Fed's New Tool: BTFP...is it Inflationary?
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What is BTFP?
Will banks use BTFP?
Is BTFP a sneaky form of QE?
Because of BTFP, should you BTFD?
By now many of you have heard that the Fed and Treasury stepped in to rescue SVB and its depositors, and they instituted a new program called BTFP. There’s a ton of confusion about the program and whether it’s mildly inflationary, a new form of QE, or even outright money printing, as Bloodgood suggests here.
But what exactly is BTFP, and is it any or all of these?
The short answer is yes, no, maybe, and yes.
It’s super important for the overall state of banks today, though, and therefore the state of the financial system. The global financial system, that is. But no worry, we’re going to unpack all this nice and easy, as always, for you today.
So, grab that cup of coffee, saddle up, and settle in. It’s Informationist time.
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🧐 What is BTFP?
First things first, what the heck is BTFP and how does it work?
A brainchild of the Treasury and the Fed last week, BTFP stands for Bank Term Funding Program, and its purpose is to allow the Fed to provide liquidity to banks who could find themselves underfunded due to large and sudden customer deposit withdrawals.
I say ‘underfunded’, but let’s face it, these banks are demonstrating a monumental level of ignorance or arrogance, maybe both. And if you are wondering what I mean by that, or want to refresh on the whole SVB meltdown, I wrote all about that a couple weeks ago, and you can find that here:
TL;DR: The banks lent out too much of their deposits, took on interest rate risk in US Treasuries, did not hedge that risk, and found themselves standing buck-naked when the tide went out.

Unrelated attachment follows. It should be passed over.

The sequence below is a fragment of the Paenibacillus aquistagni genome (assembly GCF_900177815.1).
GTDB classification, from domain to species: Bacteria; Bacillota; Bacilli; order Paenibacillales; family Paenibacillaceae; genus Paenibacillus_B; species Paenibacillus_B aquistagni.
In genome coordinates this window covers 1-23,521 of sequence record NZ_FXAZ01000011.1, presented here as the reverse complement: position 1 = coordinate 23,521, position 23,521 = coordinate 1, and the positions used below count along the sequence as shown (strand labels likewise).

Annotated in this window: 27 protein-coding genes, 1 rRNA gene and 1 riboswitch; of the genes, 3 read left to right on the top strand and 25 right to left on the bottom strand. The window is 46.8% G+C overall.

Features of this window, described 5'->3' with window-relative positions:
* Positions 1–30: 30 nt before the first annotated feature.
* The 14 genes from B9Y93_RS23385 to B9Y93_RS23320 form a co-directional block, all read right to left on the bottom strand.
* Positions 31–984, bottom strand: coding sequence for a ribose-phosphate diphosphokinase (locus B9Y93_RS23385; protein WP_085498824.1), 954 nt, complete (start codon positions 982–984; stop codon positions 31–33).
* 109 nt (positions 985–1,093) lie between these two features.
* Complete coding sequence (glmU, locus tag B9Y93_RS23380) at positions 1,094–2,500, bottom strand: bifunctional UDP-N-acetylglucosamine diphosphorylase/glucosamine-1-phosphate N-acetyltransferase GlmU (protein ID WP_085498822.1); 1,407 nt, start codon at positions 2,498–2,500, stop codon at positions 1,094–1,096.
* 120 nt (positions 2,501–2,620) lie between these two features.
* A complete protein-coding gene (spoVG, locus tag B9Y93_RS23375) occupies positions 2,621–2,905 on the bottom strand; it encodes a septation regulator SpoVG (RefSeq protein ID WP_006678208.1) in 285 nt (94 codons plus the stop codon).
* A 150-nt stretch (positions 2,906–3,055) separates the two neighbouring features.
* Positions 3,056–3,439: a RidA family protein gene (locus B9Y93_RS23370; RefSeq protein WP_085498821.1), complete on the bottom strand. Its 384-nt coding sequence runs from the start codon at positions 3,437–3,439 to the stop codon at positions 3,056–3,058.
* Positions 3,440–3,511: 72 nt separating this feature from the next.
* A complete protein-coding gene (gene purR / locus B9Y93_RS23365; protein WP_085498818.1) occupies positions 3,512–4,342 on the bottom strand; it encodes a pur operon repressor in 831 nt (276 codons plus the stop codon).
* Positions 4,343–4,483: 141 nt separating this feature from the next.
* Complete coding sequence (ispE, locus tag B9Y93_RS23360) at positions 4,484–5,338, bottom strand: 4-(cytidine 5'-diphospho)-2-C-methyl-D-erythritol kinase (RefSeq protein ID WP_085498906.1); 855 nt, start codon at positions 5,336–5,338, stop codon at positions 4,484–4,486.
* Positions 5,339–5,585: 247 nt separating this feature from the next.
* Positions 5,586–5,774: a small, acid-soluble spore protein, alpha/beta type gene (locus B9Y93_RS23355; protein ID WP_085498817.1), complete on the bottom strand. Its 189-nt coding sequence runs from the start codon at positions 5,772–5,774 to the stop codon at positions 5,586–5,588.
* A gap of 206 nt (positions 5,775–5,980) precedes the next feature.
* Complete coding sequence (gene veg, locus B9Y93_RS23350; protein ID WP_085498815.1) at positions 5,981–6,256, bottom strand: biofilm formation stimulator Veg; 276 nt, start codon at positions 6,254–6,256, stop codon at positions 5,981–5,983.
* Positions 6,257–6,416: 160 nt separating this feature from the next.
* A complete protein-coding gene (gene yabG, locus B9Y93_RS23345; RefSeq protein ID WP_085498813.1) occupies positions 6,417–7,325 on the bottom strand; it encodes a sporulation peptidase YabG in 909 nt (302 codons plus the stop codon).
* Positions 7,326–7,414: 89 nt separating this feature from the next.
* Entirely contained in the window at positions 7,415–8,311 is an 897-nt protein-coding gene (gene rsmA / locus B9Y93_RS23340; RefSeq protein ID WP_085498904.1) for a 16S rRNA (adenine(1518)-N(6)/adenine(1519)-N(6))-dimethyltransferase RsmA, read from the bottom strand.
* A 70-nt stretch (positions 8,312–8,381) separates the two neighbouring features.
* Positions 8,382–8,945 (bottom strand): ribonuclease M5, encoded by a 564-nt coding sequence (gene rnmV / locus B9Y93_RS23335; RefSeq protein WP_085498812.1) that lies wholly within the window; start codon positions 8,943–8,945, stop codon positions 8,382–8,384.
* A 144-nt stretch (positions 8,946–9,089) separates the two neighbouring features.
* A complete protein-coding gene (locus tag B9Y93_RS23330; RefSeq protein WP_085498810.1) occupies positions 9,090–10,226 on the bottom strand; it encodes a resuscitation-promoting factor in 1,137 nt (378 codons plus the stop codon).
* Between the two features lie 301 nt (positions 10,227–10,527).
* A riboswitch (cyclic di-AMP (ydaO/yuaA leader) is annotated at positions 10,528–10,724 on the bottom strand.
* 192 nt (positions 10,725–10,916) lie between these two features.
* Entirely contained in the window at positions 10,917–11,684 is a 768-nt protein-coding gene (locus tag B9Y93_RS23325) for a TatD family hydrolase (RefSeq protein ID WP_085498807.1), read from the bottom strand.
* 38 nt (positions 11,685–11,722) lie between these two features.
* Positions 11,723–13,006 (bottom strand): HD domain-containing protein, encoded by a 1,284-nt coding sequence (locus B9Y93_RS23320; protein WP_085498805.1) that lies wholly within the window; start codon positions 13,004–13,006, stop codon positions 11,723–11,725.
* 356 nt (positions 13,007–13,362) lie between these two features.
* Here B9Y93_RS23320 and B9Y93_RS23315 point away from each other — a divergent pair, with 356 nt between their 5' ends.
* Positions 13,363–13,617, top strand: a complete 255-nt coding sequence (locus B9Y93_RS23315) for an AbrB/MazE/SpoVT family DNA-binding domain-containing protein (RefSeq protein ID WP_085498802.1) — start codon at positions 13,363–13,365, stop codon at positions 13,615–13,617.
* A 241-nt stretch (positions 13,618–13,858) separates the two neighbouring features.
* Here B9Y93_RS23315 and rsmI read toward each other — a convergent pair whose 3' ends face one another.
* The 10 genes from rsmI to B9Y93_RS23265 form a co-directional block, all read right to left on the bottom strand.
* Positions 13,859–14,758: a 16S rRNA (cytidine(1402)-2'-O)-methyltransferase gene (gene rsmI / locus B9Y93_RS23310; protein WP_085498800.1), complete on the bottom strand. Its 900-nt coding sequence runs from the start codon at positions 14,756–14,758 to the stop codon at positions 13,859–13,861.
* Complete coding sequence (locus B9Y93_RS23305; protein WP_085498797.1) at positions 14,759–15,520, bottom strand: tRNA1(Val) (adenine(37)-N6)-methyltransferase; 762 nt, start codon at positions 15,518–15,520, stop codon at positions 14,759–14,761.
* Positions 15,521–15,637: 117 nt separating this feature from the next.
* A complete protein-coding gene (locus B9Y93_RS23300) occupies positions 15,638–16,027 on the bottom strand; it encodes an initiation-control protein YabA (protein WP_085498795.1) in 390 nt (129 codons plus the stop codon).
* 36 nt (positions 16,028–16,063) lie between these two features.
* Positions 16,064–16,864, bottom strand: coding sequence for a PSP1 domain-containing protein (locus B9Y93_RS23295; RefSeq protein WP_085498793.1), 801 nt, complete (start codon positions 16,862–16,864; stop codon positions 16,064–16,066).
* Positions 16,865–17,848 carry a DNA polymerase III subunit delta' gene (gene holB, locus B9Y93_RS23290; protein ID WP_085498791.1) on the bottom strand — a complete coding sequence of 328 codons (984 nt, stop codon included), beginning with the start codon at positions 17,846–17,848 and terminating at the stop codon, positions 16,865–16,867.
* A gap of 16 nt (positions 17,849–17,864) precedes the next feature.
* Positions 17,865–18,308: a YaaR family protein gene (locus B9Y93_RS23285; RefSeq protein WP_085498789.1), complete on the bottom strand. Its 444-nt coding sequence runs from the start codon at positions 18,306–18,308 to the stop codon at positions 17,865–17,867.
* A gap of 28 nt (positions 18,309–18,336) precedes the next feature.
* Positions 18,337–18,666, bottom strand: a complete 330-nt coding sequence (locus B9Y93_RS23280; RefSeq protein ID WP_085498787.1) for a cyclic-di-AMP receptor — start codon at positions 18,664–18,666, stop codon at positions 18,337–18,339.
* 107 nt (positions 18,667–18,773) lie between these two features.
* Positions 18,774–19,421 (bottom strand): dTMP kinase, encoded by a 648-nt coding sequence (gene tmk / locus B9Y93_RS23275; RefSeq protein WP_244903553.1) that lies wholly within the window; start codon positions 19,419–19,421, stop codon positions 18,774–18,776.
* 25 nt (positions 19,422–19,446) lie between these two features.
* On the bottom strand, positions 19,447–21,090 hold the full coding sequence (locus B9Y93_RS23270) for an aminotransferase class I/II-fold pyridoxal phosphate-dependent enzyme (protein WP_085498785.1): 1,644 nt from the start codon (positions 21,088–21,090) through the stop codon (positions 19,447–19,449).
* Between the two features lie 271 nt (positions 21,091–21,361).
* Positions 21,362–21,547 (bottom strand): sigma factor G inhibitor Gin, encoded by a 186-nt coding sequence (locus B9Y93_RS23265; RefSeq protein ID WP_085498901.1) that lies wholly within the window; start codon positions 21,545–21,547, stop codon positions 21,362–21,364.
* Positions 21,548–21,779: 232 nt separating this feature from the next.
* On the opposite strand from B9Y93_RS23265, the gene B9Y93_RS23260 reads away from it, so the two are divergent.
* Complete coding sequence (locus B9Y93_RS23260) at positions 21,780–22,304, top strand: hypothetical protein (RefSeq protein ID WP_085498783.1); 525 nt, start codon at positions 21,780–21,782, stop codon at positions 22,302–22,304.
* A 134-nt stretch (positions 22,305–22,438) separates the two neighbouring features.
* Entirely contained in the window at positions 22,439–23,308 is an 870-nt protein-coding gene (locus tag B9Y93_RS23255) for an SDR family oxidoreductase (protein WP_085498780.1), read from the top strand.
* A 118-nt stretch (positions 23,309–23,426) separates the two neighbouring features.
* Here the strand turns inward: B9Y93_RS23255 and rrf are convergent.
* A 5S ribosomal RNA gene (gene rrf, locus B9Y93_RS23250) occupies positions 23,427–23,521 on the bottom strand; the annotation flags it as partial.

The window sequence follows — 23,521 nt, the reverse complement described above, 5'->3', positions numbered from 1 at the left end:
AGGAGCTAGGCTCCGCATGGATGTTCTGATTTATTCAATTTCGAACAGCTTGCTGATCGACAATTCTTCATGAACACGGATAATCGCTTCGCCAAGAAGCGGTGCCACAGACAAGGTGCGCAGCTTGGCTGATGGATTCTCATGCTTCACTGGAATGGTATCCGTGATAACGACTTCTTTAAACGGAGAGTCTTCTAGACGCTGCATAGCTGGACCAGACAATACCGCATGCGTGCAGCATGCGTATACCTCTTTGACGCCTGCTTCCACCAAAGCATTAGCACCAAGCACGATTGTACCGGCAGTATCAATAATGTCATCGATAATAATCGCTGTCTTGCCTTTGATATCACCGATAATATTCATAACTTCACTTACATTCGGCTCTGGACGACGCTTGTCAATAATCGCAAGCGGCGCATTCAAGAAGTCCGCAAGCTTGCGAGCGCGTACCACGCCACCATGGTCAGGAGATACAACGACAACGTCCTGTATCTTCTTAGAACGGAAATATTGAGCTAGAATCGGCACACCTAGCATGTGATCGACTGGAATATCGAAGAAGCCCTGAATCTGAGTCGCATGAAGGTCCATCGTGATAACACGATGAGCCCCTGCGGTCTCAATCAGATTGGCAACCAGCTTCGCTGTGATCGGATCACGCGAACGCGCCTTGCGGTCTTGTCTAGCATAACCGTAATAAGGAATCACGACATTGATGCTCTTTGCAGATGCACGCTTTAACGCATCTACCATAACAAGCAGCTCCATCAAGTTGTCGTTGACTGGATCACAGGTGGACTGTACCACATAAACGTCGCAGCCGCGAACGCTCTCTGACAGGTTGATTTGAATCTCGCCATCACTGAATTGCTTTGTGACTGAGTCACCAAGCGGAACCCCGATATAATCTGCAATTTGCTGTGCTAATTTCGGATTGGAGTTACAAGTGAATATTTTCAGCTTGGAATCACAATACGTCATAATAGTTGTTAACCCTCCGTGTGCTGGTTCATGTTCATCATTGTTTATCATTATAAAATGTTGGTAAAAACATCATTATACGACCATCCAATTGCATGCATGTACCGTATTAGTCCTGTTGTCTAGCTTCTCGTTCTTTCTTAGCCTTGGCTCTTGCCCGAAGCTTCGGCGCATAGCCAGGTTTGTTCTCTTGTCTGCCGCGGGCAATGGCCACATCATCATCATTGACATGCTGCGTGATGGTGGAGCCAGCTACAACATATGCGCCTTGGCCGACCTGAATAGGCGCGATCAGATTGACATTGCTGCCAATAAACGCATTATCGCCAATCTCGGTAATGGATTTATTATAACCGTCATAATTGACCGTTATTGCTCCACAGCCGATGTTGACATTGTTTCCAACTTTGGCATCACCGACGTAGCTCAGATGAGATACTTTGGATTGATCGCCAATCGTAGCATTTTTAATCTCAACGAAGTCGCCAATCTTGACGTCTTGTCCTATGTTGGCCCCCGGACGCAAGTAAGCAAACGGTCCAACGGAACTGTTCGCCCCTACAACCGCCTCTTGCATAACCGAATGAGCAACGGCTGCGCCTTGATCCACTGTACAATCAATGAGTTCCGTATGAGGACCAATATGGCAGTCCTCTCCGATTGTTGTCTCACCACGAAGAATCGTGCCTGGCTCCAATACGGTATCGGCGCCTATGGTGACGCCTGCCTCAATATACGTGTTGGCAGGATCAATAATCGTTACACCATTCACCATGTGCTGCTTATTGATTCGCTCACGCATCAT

In essence, SVB and its depositors were explicitly bailed out, and BTFP is likely helping other small banks suffer the same fate.
To understand how BTFP does this, here are some its key aspects:
When in need of capital, eligible banks (any US FDIC and some foreign banks) can borrow against their securities instead of selling them in the open market,
Eligible securities are U.S. Treasuries and high quality mortgage-backed securities
There is no haircut, banks can borrow up to 100% of the collateral
That collateral is valued at par, not market value
The rate is the 1 year overnight swap rate (OIS) plus 10 (measly) bps
No pre-payment penalty
Loan term is for 1 year
No transaction fees
Treasury is backstopping the Fed banks for program
Program is in effect until at least March 11, 2024
In other words, there are no fees, no penalties, banks can pledge Treasuries and borrow against 100% of their face value at a cost of the 1yr swap rate + 10bps.
In finance, we would call this a sweetheart deal. So attractive as to be unethical or illegal.
To understand why this is a sweetheart offer, we need to look at the other available sources of liquidity for the banks, namely the Fed Discount Window.
I wrote all about that here, if you want a deeper dive on Repos, Overnight, and the Discount Window:
But for today’s purposes, here are the main differences.
First, the Discount Window carries a large stigma with it. It is basically the liquidity of last resort for any respectable bank.
Because if a bank has to borrow from the Fed itself, that means it has been rejected by virtually all other banks and has nowhere else to turn.
When you borrow from the Fed in the Discount Window, you are borrowing at a higher interest rate, you have to pay fees (sometimes hefty), you get large haircuts, meaning your collateral is only good for so much, and your securities are marked to market (and so the Fed requires a whole lot more collateral to lend against than other banks normally would).
Borrow from the Discount Window and you are pretty much admitting you are a sub-prime borrower, a high risk, with a significant potential to default.
So, won’t banks be labeled similarly if they use the BTFP line?
Aren’t they admitting liquidity problems? Deposit deficiencies and balance sheet weakness?
You would think so, wouldn’t you?